It’s hard, especially when you’re young and forging a career.
And when it’s not imaginary! When you’re in the beauty industry, you actually are judged based on how you look. I think it’s only recently that the mold has been breaking. I’m glad to see the industry changing, but I also want to stay far away. I have freed up so much space in my brain.
Are there any tips you picked up that you still use?
Can I tell you the best trick I learned? Most people think that when you apply foundation, it should be an even layer across your face — like your base layer. But really, you should think of your skin as the base layer, and you’re using the foundation to make that base even. So, instead of putting it on your whole face, you concentrate it in the middle and then blend it out, so that by the time you get to your jaw, it’s just your skin showing. That’s how you make foundation look natural.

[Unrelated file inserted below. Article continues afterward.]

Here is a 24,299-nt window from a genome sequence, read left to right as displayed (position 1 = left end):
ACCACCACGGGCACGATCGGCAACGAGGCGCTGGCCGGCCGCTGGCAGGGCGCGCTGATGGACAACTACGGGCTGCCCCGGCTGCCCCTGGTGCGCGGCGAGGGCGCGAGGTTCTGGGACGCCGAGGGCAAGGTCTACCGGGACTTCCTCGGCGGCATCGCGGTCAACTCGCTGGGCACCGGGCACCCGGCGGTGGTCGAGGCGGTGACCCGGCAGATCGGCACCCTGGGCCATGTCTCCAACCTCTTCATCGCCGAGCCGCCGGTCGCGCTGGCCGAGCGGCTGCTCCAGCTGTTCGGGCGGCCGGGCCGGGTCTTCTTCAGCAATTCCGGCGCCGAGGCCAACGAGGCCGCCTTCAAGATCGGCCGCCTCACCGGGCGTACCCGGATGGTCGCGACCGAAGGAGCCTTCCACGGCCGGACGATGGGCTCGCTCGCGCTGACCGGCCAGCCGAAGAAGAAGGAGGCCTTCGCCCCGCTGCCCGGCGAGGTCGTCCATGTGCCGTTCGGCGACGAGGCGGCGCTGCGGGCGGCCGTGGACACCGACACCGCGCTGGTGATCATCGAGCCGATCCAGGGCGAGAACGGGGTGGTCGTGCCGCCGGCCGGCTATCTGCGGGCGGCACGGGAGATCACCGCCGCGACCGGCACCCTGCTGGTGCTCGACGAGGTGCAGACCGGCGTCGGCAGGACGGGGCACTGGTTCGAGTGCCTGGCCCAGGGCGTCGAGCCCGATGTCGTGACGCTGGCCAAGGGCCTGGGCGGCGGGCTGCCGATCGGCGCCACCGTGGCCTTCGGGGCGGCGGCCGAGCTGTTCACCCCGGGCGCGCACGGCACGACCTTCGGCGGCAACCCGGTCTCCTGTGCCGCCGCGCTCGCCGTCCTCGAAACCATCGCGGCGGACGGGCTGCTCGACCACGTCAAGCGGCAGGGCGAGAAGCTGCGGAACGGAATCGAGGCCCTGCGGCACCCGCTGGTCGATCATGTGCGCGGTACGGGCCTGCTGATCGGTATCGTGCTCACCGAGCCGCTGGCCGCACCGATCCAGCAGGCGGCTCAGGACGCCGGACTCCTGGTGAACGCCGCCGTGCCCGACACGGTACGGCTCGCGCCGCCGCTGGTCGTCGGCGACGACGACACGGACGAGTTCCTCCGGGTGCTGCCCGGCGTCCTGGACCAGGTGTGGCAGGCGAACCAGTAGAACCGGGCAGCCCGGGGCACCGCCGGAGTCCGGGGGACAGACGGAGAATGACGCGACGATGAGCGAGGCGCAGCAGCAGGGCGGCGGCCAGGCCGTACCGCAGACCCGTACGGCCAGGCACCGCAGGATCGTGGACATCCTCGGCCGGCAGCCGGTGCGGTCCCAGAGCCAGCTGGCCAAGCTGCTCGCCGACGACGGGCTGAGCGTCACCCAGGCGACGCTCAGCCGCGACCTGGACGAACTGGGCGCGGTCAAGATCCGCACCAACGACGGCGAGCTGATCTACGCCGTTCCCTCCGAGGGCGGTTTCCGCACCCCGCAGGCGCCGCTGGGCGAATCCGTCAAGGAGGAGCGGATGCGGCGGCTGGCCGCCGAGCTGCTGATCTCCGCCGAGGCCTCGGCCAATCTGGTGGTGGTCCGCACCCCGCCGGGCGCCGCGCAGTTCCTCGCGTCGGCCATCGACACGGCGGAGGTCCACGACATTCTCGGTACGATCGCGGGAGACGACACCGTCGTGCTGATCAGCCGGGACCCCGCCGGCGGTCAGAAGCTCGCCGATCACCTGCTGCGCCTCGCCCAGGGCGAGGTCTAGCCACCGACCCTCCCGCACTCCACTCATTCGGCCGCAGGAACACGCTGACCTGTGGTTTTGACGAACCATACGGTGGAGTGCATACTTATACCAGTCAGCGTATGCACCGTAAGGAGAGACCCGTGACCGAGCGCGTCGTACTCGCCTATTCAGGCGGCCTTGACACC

Has your relationship changed your approach to beauty at all?
Gender is obviously such a complicated thing. Most of the women I’ve been with have had more masculine looks, so I’m used to being the one in makeup and dresses. But I do appreciate having a partner who I trust to love me no matter what. Wallace doesn’t care if I have lipstick on; she’s happy to have me in sweatpants. Having a relationship that transcends the bullshit feels so good.
Thank you so much, Gabrielle!